16, 17, 18 The hardest holes on the property start with a long par 3 into the prevailing wind before a par 5 that asks you with your second shot whether you want to attempt to go over some fantastic cross bunkering to leave you with a wedge into the green, or want to lay up and have a more intimidating shot in. I went for it and paid the price! 18 is a good length par 4 where a long drive will hit the chute and leave you with a wedge in, anything shorter will ask a lot of questions.
I couldn't get over how wide the fairways were in places, although the caddies assured me that they had nothing on the Black course. I had read some comments on the severity of the greens, Matt Ginella has been particularly critical. This was third Doak course I have played and I preferred it by quite a stretch to the Renaissance and Sebonack where I felt the greens were borderline punishing in places. This was a far more playable experience all round.
As you can tell, I liked this course a lot. There is plenty of sand and the dunes give the course a little bit of a Friar’s Head feeling in some places, a place that I really love!
The turf here means the ball runs a long way, you can play a bump and run around the green. Just be prepared for some random results when the ball lands, just like you’d get on any Scottish links course.
Doak said in his Fried Egg podcast that this was a wide open golf course but that there are land mines waiting to go off around the green. That sums it up perfectly, although if you approach it the right way those landmines won’t distract from your enjoyment.
I only got a small taste of the Streamsong experience but what I saw has definitely left me with an appetite for more!
BOOKING THE COURSE
This is resort course so set up to make it easy to get a round. You can book online or, further out, just give them a call. Green fees are higher in the winter than summer. I played it in early April and the fee had dropped from $260 to $175 as a non-resident. The cheapest you will get as a resident is $85 in the height of summer.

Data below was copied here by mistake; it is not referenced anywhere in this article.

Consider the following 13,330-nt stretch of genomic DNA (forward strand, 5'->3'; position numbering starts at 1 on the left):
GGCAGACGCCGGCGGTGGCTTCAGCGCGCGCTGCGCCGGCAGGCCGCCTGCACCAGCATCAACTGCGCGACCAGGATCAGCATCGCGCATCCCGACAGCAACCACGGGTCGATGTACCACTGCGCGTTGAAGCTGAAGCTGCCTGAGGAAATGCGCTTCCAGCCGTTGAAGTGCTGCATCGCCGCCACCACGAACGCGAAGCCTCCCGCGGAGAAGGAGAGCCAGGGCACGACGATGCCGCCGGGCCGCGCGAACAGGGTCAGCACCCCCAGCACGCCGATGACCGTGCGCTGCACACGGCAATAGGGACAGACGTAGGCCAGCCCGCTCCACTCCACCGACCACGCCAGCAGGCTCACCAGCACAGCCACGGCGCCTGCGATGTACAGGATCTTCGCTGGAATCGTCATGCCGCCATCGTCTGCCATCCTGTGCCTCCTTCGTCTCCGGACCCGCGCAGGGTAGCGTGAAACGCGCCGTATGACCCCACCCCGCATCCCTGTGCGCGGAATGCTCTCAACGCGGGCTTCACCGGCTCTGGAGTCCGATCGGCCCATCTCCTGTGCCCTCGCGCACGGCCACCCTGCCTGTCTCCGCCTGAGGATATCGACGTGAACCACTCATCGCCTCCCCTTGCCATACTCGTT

In the peak season walking is compulsory (it’s not a hard walk) but in the off season you can take a cart if you really must! With these greens, a caddie makes a lot of sense.
It’s an easy 1.5 hours down from Orlando and an hour from Tampa, but most people will want to stay on the property. You won’t get anyway else to stay locally as Streamsong is fairly remote.
There is a hotel on the premises and, according to my playing companions, the rooms are spacious but, by all accounts, a little lacking in flavour - a bit like the restaurant where the food was fine but the atmosphere wasn't great.
The staff on the property are really focussed on making sure you get the most out of your time here. On all three courses, the first 6 holes come back to the clubhouse so, after playing one round, if you don’t want to do another full 18, you can tack on 6 really easily. The team here will set that up no problem.
1000 Streamsong Drive,